Feb 25, 2010 rated it really liked it  ·  review of another edition
Before I read Darkness at Noon, I could never quite comprehend the source of the wretched servility and abject self-negation with which the Old Bolsheviks broadcast their guilt and apostasy in so convincing a manner at the Moscow Show Trials in the mid-thirties. Koestler—no stranger to dark, narrow prison cells and the exquisite torture of living minute to precious minute awaiting the stark drum roll of the executioner's approaching footsteps—brings all of his harsh experience to this swiftly-mo ...more
Apr 01, 2016 marked it as to-read  ·  review of another edition
Remarkable story on the translation history of this book from the NYRB:

The implications of Weßel’s discovery are considerable, for Darkness at Noon is that rare specimen, a book known to the world only in translation. This peculiar distinction has been little discussed in the vast critical literature about Koestler and his famous novel. In my lengthy 2009 biography of Koestler I barely touch on it, yet the phenomenon is all the more extraordinary when one considers that the novel has been transl
Jun 06, 2019 rated it it was amazing  ·  review of another edition
Recommend through Postman, who described it as complementing the 1984-Brave New World discussion. He was right! D at N is about the hypocritical cycle of power, the failures of revolutions, and whether or not ends justify means. Rubashov is a sympathetic protagonist, which makes his own failures and complicity all the more engaging. The book is careful to never mention major historical figures or regimes by name - this isn't a book about how mean Stalin was. It's about how power will always be v ...more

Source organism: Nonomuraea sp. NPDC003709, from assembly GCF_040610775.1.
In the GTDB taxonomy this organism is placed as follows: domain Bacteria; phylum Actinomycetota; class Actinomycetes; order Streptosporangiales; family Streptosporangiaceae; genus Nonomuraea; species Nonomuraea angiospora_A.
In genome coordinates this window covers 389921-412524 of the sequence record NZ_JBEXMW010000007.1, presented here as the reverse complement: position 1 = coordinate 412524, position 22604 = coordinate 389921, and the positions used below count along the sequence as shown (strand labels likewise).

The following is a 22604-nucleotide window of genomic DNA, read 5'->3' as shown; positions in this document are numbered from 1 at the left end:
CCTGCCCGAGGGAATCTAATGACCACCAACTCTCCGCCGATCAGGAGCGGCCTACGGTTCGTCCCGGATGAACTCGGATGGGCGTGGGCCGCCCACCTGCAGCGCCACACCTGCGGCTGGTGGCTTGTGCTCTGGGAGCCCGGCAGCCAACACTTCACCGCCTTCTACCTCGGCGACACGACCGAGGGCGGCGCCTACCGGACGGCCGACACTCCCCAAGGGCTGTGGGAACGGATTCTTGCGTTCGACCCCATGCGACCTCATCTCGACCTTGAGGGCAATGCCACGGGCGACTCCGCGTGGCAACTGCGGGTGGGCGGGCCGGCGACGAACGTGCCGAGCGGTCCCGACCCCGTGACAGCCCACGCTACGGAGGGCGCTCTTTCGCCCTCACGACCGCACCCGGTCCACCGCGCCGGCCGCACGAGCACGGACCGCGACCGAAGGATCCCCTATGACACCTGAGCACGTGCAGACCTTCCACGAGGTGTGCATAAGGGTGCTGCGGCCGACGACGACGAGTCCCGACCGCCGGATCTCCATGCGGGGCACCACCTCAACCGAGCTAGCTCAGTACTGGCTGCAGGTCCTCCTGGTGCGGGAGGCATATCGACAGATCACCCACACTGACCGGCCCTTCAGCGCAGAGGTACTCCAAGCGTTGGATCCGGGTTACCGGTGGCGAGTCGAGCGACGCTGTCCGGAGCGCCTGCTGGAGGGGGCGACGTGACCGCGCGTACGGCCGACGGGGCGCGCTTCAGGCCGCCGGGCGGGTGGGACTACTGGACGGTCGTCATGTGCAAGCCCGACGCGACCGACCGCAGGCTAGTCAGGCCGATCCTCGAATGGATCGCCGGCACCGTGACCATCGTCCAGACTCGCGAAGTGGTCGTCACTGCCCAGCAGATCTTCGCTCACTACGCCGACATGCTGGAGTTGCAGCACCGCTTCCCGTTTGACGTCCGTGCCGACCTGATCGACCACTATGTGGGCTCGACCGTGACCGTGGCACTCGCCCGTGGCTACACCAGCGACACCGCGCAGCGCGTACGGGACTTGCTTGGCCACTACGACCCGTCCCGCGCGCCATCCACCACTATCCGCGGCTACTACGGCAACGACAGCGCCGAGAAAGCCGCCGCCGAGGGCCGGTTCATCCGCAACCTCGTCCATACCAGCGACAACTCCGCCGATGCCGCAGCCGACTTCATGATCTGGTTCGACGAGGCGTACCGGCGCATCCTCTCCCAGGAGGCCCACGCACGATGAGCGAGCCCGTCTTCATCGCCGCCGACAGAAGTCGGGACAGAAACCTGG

This is a brilliant book. To me it seems like the final reckoning with stalinism, and remarkably it was written at a time (the end of the 1930's) when still half of intellectual Europe raved about the Soviet Union. It's just incomprehensible that even after this book people like Jean-Paul Sartre doggedly stuck to his adoration for the Soviet model (and later on also the Chinese one). From a literary point of view this novel is not a real master work (hence the 3 stars), but still, it is nicely w ...more
Shannon (Giraffe Days)
Comrade Nicholas Salmanovitch Rubashov is one of the founding Party of the Revolution. He is also perhaps the only man of that group of idealising thinkers still alive. For a long time he has had a recurring dream of being arrested in his bed, while sleeping under the poster of No. 1 (Stalin), the same poster that hangs above every bed, on every wall. And finally, he is arrested. As a politicial prisoner he is given solitude and time to sweat. There is a certain degree of fatalism in the way he ...more